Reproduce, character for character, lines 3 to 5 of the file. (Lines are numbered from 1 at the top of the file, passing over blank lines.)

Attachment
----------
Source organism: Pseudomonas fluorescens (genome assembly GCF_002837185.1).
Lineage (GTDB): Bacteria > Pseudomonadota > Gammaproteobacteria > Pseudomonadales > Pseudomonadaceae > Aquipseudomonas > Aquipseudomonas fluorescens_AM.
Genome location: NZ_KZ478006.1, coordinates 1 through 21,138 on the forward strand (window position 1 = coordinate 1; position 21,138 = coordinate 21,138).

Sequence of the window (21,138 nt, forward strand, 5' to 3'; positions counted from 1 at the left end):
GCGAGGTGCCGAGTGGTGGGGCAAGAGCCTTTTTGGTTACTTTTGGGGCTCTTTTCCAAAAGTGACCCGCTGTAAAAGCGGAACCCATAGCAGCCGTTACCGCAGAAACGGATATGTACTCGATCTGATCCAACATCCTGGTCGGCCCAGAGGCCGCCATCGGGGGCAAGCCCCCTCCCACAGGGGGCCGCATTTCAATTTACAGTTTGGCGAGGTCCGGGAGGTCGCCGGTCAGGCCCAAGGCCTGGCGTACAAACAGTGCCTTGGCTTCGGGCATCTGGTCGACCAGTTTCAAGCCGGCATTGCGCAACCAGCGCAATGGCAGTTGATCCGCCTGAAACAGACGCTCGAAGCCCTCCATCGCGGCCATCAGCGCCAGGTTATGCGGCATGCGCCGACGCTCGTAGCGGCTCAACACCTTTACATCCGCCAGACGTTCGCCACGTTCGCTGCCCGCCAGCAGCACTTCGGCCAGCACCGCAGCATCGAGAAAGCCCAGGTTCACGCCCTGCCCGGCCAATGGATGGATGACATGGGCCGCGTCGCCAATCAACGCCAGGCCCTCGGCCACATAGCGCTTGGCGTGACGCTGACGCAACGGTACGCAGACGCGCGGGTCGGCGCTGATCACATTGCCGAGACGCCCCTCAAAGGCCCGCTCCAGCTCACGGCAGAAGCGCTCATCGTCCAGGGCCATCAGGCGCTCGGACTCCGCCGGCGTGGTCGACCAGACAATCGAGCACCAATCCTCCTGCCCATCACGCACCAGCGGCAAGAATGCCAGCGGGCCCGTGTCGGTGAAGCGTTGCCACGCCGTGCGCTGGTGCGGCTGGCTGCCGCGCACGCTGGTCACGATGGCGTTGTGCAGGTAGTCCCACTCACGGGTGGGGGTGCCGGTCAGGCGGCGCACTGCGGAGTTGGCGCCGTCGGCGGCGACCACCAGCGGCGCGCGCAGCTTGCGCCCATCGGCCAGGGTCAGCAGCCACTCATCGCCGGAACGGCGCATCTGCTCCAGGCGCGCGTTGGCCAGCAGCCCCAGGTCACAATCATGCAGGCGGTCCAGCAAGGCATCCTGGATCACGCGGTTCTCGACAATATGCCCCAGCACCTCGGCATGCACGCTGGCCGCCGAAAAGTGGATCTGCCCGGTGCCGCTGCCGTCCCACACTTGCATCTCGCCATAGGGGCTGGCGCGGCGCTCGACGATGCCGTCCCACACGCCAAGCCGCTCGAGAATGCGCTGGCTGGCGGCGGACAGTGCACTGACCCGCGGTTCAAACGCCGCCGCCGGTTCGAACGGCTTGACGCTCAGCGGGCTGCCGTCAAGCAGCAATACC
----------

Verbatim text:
Genome location: NZ_KZ478006.1, coordinates 1 through 21,138 on the forward strand (window position 1 = coordinate 1; position 21,138 = coordinate 21,138).

Sequence of the window (21,138 nt, forward strand, 5' to 3'; positions counted from 1 at the left end):
GCGAGGTGCCGAGTGGTGGGGCAAGAGCCTTTTTGGTTACTTTTGGGGCTCTTTTCCAAAAGTGACCCGCTGTAAAAGCGGAACCCATAGCAGCCGTTACCGCAGAAACGGATATGTACTCGATCTGATCCAACATCCTGGTCGGCCCAGAGGCCGCCATCGGGGGCAAGCCCCCTCCCACAGGGGGCCGCATTTCAATTTACAGTTTGGCGAGGTCCGGGAGGTCGCCGGTCAGGCCCAAGGCCTGGCGTACAAACAGTGCCTTGGCTTCGGGCATCTGGTCGACCAGTTTCAAGCCGGCATTGCGCAACCAGCGCAATGGCAGTTGATCCGCCTGAAACAGACGCTCGAAGCCCTCCATCGCGGCCATCAGCGCCAGGTTATGCGGCATGCGCCGACGCTCGTAGCGGCTCAACACCTTTACATCCGCCAGACGTTCGCCACGTTCGCTGCCCGCCAGCAGCACTTCGGCCAGCACCGCAGCATCGAGAAAGCCCAGGTTCACGCCCTGCCCGGCCAATGGATGGATGACATGGGCCGCGTCGCCAATCAACGCCAGGCCCTCGGCCACATAGCGCTTGGCGTGACGCTGACGCAACGGTACGCAGACGCGCGGGTCGGCGCTGATCACATTGCCGAGACGCCCCTCAAAGGCCCGCTCCAGCTCACGGCAGAAGCGCTCATCGTCCAGGGCCATCAGGCGCTCGGACTCCGCCGGCGTGGTCGACCAGACAATCGAGCACCAATCCTCCTGCCCATCACGCACCAGCGGCAAGAATGCCAGCGGGCCCGTGTCGGTGAAGCGTTGCCACGCCGTGCGCTGGTGCGGCTGGCTGCCGCGCACGCTGGTCACGATGGCGTTGTGCAGGTAGTCCCACTCACGGGTGGGGGTGCCGGTCAGGCGGCGCACTGCGGAGTTGGCGCCGTCGGCGGCGACCACCAGCGGCGCGCGCAGCTTGCGCCCATCGGCCAGGGTCAGCAGCCACTCATCGCCGGAACGGCGCATCTGCTCCAGGCGCGCGTTGGCCAGCAGCCCCAGGTCACAATCATGCAGGCGGTCCAGCAAGGCATCCTGGATCACGCGGTTCTCGACAATATGCCCCAGCACCTCGGCATGCACGCTGGCCGCCGAAAAGTGGATCTGCCCGGTGCCGCTGCCGTCCCACACTTGCATCTCGCCATAGGGGCTGGCGCGGCGCTCGACGATGCCGTCCCACACGCCAAGCCGCTCGAGAATGCGCTGGCTGGCGGCGGACAGTGCACTGACCCGCGGTTCAAACGCCGCCGCCGGTTCGAACGGCTTGACGCTCAGCGGGCTGCCGTCAAGCAGCAATACC